By Vania Andre
PORT-AU- PRINCE – Voting was off to a slow start on Sunday, with some polling sites opening nearly four hours after their anticipated start time. At the Ruelle Vaillant polling station, lines with dozens of people were wrapped around the infamous voting site, where several journalists were killed during the 1987 elections.
Tensions escalated quickly at the Elie Dubois High School polling station in downtown as lines grew, and voters became frustrated with the lack of organization and communication from election officials.
“I’ve been here since six in the morning,” Clerjens Resner said. “Now it’s almost ten and they still haven’t let anyone in to vote. Now when the people get out of hand and the police can’t control them, bullets are going to go flying from police.”
The delay caused several in the crowd to speculate that fraudulent activities were already taking place.
“They know what they’re doing,” Resner said. “There’s not going to be an election.”
By 10 a.m. several hundred people were gathered outside of the Elie Dubois polling site – an impromptu voting location after the Toussaint Louverture High School station was closed.
“It’s chaotic with lines spilling over into the streets,” Roaen, a voter who wished to only give his first name said. “It should be an easy process to vote, one without long lines and crowds standing under the hot sun.
“There shouldn’t be these long lines like this,” he said. “If I can’t vote soon, I’m going home.”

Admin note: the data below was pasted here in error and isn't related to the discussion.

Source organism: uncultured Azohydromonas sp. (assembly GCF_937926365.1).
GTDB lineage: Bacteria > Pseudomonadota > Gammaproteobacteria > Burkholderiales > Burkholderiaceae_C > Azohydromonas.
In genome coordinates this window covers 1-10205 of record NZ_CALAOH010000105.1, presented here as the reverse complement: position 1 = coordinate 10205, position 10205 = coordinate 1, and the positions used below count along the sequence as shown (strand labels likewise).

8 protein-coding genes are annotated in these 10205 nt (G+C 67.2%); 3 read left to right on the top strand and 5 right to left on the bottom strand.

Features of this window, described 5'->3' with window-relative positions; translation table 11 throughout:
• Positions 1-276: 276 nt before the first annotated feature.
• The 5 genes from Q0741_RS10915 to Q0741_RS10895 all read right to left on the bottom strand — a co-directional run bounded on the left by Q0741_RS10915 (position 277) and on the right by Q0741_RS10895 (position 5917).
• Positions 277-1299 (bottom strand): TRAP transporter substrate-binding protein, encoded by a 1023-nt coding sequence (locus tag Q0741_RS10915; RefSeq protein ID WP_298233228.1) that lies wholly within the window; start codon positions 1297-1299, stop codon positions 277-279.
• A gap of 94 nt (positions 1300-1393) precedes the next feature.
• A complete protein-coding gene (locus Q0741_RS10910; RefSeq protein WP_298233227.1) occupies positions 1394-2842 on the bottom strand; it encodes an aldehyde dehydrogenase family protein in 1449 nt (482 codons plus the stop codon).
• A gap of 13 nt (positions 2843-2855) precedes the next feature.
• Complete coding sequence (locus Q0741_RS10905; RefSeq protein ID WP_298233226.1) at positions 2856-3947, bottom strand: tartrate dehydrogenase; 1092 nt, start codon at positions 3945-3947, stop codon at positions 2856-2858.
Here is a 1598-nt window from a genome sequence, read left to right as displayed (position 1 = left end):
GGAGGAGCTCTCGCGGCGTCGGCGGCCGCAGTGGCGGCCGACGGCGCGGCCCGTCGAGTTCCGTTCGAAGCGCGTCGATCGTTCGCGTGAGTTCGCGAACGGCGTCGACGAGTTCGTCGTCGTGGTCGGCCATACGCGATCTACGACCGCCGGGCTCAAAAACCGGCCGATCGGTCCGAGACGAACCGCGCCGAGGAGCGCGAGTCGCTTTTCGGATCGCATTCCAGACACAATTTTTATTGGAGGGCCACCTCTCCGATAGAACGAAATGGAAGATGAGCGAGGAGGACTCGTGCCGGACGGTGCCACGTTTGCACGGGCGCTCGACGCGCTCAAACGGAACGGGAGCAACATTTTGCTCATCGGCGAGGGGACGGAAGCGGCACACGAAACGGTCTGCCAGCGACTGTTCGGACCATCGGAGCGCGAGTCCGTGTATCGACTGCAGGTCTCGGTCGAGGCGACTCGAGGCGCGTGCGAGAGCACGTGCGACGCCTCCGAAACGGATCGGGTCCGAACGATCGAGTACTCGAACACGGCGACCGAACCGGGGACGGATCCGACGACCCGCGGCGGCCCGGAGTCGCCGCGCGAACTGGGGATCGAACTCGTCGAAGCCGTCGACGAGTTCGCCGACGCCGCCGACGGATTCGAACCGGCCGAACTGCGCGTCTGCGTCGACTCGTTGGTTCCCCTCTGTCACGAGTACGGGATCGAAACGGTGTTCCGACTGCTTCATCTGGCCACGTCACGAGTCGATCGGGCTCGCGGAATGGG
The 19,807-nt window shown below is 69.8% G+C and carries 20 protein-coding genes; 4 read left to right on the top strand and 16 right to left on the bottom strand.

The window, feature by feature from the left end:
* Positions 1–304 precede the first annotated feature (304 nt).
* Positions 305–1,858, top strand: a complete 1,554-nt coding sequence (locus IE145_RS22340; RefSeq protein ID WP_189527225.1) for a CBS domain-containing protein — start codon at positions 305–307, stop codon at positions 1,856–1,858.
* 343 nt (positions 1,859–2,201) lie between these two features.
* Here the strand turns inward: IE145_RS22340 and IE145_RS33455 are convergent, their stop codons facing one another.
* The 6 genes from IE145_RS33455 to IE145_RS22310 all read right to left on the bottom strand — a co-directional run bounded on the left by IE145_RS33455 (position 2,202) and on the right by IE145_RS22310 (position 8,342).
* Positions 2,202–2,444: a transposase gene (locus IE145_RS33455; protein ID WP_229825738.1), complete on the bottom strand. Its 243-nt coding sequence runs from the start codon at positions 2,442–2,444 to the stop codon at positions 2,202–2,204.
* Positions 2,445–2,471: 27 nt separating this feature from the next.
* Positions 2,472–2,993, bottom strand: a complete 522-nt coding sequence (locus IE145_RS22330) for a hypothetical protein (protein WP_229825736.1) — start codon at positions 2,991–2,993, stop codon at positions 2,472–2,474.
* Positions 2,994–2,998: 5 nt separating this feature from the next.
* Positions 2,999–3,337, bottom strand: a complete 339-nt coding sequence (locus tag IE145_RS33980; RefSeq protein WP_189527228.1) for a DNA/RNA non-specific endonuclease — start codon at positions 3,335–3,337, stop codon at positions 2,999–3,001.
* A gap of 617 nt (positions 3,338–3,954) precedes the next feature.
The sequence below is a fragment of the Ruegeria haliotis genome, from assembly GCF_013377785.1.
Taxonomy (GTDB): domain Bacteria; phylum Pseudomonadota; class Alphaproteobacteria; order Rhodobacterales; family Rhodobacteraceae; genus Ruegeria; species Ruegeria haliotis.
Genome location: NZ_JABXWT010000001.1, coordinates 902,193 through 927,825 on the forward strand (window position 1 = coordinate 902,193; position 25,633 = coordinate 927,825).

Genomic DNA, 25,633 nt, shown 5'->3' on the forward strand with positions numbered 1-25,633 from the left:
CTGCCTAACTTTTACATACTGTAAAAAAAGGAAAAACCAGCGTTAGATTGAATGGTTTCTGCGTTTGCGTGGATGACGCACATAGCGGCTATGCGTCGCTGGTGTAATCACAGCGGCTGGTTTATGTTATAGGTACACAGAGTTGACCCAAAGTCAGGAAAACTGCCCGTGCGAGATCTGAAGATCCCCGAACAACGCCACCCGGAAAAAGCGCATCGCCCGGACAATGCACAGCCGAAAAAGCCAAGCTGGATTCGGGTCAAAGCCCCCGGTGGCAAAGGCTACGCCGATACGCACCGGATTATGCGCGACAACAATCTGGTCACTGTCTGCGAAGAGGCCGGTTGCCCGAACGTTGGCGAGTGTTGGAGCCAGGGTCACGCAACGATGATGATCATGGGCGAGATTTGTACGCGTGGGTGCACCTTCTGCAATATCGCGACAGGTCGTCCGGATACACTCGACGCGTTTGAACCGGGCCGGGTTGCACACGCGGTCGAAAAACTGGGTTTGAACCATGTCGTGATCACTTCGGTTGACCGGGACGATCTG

Electoral personnel opened the gates shortly after 10 a.m. to allow people to vote.
The city’s streets were a stark contrast to that of Friday’s, which was the last day to campaign. All over Port-au-Prince, there was bumper-to-bumper traffic, bringing the city to a virtual standstill as candidates and volunteers made their rounds in their last attempt to grab voters’ attentions.
As the sun started to set over the mountains, campaign trucks could be heard, before they were seen, going up and down the winding roads, blasting music and echoing pleas to vote. Down in Champ de Mars, the scene was festive, where hip-hop artist Wyclef Jean accompanied Jude Celestin to address the public.
In contrast to Friday’s Carnival-like atmosphere, Sunday’s streets were eerily empty and quiet, in anticipation of election violence. But there were few reports of serious violent incidents.
Polls closed at 4:00 p.m. with no reports of violence; however by mid-day 73 people had been arrested, many for voting more than once. In one instance, a voter was arrested after he was found with 14 voter cards.
Other problems include isolated incidents of rock throwing in Delmas, voters in Canaan having difficulty accessing polling stations and names missing from voter lists in Cite Soleil. There were also reports of voter buying taking place at a voting station on Christophe Avenue.
Nearly 6 million registered voters picked from 54 presidential and 41,000 local and mayoral candidates, from 128 political parties. The presidential front-runners include Michel Martelly-backed Jovenel Moise, Jude Celestin of the Lapeh (peace) party, and Moise Jean-Charles of Pitit Dessalines.
Today’s vote is crucial considering the long delay for elections to take place. Parliamentary elections were initially supposed to occur in 2011. Intense attention has also been placed on today’s electoral process and the Haitian National Police after violence and accusations of fraud marred the Aug. 9 elections.
“I would say that the record of the Election Day is satisfactory,” Prime Minister Evans Paul said on Sunday.
The budget for Haiti’s election was $74 million, with the U.S. contributing $30 million to the electoral budget.
Partial results will be announced on Nov. 3, the Provisional Electoral Council, which goes by the French acronym CEP, said, with final results expected at the end of November.
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